Speaking of things that can drive you mad, the initial hook of the book is fascinating. We're seeing Bruce's sanity being questioned by society, and beyond the pulpy mystery of that, it also gets at this broader question of the idea of Batman. It seems to ask the reader, "Is dressing up and fighting crime really an ideal worth looking up to?"
Snyder: Yeah. The whole purpose of the book is to have Bruce reexamine what it means to be Batman. The idea is that this is a world that has rejected its heroes in favor of villainy. It doesn't want anything from a Batman anymore. Each section of the book investigates a different aspect of Batman having to look at who he is and what he does. He may have to come to terms with the idea that he may have to rethink all of it.
If you look at the opening mystery, somebody clearly knows that he's Batman and has placed a child in the alley. They're trying to tell him that everything he's done is wrong. And when you read it, you'll see what that has to do with Joe Chill and with his parents. The next section is in Arkham, and Alfred tells him, "You shouldn't even open that door. Don't come out of your cave." Then the third section is out in the world, where the only familiar thing to him is the Joker, and he uses his head like a lantern. Batman is only looking forward, never back. The book is constantly pushing Bruce to look at Batman and say, "Is there a place for him in this world? Is it worth it? If it is, why?"
It seems like the pair of you gravitate towards unexpected visuals for Batman. Sometimes that's horror imagery, and sometimes it's just color choices. What were the images that you had to fit into this last story?
Capullo: Well, like Scott said, the Joker's head in the jar with Batman carrying it around was up there. It's all Scott. He has the ideas. He presents the ideas to me. I only have a small bit of credit in bringing those visuals to life. Anything you can mention [from our run], that's what the art's effect is. I'm the construction guy who comes in and, hopefully, does a nice job. I put it all on Scott, and I'm just along for the ride. There's always going to be fun stuff to draw, and yeah, he's got a horror streak in him. I thought I was getting away from it when I left [Todd] McFarlane, and later [Robert] Kirkman, but they keep dragging me back into that end of the pool. [Laughter] But that's all Scott. I get the fun of being the eight-year-old on the floor in his underwear with a sketch pad saying, "What does that look like?"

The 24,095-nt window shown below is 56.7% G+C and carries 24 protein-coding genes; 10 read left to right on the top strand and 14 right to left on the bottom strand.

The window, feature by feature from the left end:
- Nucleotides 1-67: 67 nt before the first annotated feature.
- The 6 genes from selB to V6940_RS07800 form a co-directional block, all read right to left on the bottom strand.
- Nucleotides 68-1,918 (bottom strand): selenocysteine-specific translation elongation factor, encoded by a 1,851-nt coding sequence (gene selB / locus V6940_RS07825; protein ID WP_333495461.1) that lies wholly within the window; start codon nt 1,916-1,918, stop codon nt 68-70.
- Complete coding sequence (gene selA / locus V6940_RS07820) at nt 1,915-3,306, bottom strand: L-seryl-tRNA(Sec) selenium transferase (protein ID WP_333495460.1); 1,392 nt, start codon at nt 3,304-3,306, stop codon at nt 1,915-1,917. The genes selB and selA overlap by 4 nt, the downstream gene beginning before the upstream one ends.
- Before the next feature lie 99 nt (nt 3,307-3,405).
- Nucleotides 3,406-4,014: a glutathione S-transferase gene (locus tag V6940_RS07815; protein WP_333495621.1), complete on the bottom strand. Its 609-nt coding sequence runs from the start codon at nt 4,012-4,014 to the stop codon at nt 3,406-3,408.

Snyder: For a second, I thought you meant what does it look like, you lying there in your underwear. [Laughter] But let me add to that, because it's not wholly true. The reason I end up coming up with a lot of this stuff is because I can see Greg drawing it. He inspires a lot of what comes in without knowing it. Thinking about what he might do with an idea makes that idea have legs for me. I start thinking about "I'll try that because he'll not only deliver that but do better than I expect." Otherwise, there are a lot of things I might not even think of.
Big picture, do you feel that The Last Knight works as a "last" Batman story? It's obvious that Batman stories will continue long after we're all dead, but from your point of view, do you want to create this as if there's never another Batman story after this?
Snyder: I think of it as our Batman. What's going on with the character right now is so multi-faceted and exciting. What Tom [King] is doing is great. What Pete [Tomasi] is doing on Detective is great. In farther corners of the DCU, what Brian [Azzarello] and Lee [Bermejo] are doing on Damned is great. This is more our version of the character and our take. It's really singular and ours. We did an origin that gave him a birth in Zero Year, and then this is his end. I don't think of it as a last Batman story. I think that we were lucky enough to do our own take on the character that was unique to us, and this closes the book on that version. It's one version among many great
Capullo: My response is a lot more simplistic. To me, this is no different than the very first thing we did together. We both just wanted to do our very best work. We love what we do. We love the character. And we don't want to let the fans down. To me, it's just another day in the office, and I'm doing the best I can and treating it like I'm trying to get a job instead of having had a job for decades.
To wrap up, do you guys plan on having this story feature callbacks or full circle moments to your run up to this point?
Snyder: 100%. There are a lot of callbacks to things from earlier in our run. I don't want to give anything away, but there are characters and ideas and themes that will tie it all together – especially by the time we get to Book 3.
Batman: The Last Knight #1 is in stores this week from DC Black Label.